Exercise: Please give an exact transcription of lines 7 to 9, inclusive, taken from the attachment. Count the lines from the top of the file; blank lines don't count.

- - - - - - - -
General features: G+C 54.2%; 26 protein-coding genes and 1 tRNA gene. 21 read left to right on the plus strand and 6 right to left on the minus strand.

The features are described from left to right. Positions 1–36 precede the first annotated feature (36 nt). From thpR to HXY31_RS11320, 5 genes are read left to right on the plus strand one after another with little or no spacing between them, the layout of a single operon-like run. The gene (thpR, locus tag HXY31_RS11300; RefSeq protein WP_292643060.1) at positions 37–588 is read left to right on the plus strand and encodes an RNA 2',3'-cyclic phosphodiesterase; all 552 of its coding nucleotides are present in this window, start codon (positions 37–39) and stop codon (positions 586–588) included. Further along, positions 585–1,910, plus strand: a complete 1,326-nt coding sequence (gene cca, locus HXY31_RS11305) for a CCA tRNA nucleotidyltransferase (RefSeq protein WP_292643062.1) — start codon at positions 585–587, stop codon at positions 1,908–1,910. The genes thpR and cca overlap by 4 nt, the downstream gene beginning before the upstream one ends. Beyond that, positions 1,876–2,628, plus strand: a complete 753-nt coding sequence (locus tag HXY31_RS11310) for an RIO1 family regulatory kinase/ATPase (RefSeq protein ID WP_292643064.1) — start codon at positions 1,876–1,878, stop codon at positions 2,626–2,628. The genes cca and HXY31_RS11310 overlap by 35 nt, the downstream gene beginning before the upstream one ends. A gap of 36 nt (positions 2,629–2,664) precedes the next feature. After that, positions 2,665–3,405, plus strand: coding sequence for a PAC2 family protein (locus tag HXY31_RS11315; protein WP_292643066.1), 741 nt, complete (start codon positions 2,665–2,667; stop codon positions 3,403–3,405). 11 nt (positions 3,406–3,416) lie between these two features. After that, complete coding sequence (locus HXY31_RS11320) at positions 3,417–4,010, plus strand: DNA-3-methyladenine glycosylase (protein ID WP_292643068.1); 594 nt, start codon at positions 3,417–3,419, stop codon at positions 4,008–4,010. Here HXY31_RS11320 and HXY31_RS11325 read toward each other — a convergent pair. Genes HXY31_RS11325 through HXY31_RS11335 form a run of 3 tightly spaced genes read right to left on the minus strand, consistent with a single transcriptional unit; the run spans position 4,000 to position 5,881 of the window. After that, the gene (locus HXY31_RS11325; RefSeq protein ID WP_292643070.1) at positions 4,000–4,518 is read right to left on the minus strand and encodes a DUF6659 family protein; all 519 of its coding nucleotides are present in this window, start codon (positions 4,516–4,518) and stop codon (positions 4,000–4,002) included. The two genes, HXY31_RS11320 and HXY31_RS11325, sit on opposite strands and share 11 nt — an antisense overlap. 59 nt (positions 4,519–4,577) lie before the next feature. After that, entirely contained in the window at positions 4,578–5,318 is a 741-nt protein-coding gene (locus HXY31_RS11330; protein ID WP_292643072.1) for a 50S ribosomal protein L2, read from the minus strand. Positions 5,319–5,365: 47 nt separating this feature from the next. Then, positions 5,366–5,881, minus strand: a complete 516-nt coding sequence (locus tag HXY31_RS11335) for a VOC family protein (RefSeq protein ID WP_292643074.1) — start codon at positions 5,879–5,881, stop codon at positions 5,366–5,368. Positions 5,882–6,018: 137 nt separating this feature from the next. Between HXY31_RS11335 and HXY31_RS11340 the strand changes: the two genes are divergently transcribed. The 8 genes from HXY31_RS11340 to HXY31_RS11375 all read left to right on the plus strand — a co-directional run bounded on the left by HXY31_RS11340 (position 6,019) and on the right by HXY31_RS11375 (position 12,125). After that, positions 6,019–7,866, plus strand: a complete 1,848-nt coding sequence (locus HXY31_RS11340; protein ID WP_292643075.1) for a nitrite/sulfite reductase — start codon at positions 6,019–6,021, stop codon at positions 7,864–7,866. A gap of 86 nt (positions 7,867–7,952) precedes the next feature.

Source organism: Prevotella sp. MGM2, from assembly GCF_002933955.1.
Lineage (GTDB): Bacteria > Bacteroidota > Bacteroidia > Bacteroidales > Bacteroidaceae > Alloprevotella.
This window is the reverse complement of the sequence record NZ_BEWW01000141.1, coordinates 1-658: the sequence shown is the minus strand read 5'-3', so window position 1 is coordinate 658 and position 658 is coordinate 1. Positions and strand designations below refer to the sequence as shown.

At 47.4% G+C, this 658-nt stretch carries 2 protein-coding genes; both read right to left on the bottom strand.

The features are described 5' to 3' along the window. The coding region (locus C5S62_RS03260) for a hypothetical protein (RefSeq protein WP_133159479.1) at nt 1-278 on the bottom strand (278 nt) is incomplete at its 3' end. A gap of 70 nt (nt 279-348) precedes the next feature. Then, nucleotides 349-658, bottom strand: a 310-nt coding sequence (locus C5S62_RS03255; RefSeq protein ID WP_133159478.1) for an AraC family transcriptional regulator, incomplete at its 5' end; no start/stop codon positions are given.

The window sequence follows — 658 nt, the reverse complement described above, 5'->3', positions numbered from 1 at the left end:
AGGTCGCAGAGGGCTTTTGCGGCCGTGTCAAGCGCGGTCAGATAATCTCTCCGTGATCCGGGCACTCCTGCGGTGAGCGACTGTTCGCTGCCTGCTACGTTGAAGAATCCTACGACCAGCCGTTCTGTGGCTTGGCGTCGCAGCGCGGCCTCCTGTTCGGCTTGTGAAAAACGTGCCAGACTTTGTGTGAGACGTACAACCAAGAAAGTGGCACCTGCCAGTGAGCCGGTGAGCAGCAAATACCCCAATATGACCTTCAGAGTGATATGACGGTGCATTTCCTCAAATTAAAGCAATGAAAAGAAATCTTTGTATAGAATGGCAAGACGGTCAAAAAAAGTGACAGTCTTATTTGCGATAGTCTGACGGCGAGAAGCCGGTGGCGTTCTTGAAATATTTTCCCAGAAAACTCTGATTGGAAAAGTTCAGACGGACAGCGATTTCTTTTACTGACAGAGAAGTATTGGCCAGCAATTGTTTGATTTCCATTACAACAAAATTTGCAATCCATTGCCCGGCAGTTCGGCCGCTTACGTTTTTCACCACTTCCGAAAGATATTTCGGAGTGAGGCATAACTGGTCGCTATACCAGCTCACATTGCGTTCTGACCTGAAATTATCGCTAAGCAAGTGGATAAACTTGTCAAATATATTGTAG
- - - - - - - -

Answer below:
The features are described 5' to 3' along the window. The coding region (locus C5S62_RS03260) for a hypothetical protein (RefSeq protein WP_133159479.1) at nt 1-278 on the bottom strand (278 nt) is incomplete at its 3' end. A gap of 70 nt (nt 279-348) precedes the next feature. Then, nucleotides 349-658, bottom strand: a 310-nt coding sequence (locus C5S62_RS03255; RefSeq protein ID WP_133159478.1) for an AraC family transcriptional regulator, incomplete at its 5' end; no start/stop codon positions are given.

The window sequence follows — 658 nt, the reverse complement described above, 5'->3', positions numbered from 1 at the left end:
AGGTCGCAGAGGGCTTTTGCGGCCGTGTCAAGCGCGGTCAGATAATCTCTCCGTGATCCGGGCACTCCTGCGGTGAGCGACTGTTCGCTGCCTGCTACGTTGAAGAATCCTACGACCAGCCGTTCTGTGGCTTGGCGTCGCAGCGCGGCCTCCTGTTCGGCTTGTGAAAAACGTGCCAGACTTTGTGTGAGACGTACAACCAAGAAAGTGGCACCTGCCAGTGAGCCGGTGAGCAGCAAATACCCCAATATGACCTTCAGAGTGATATGACGGTGCATTTCCTCAAATTAAAGCAATGAAAAGAAATCTTTGTATAGAATGGCAAGACGGTCAAAAAAAGTGACAGTCTTATTTGCGATAGTCTGACGGCGAGAAGCCGGTGGCGTTCTTGAAATATTTTCCCAGAAAACTCTGATTGGAAAAGTTCAGACGGACAGCGATTTCTTTTACTGACAGAGAAGTATTGGCCAGCAATTGTTTGATTTCCATTACAACAAAATTTGCAATCCATTGCCCGGCAGTTCGGCCGCTTACGTTTTTCACCACTTCCGAAAGATATTTCGGAGTGAGGCATAACTGGTCGCTATACCAGCTCACATTGCGTTCTGACCTGAAATTATCGCTAAGCAAGTGGATAAACTTGTCAAATATATTGTAG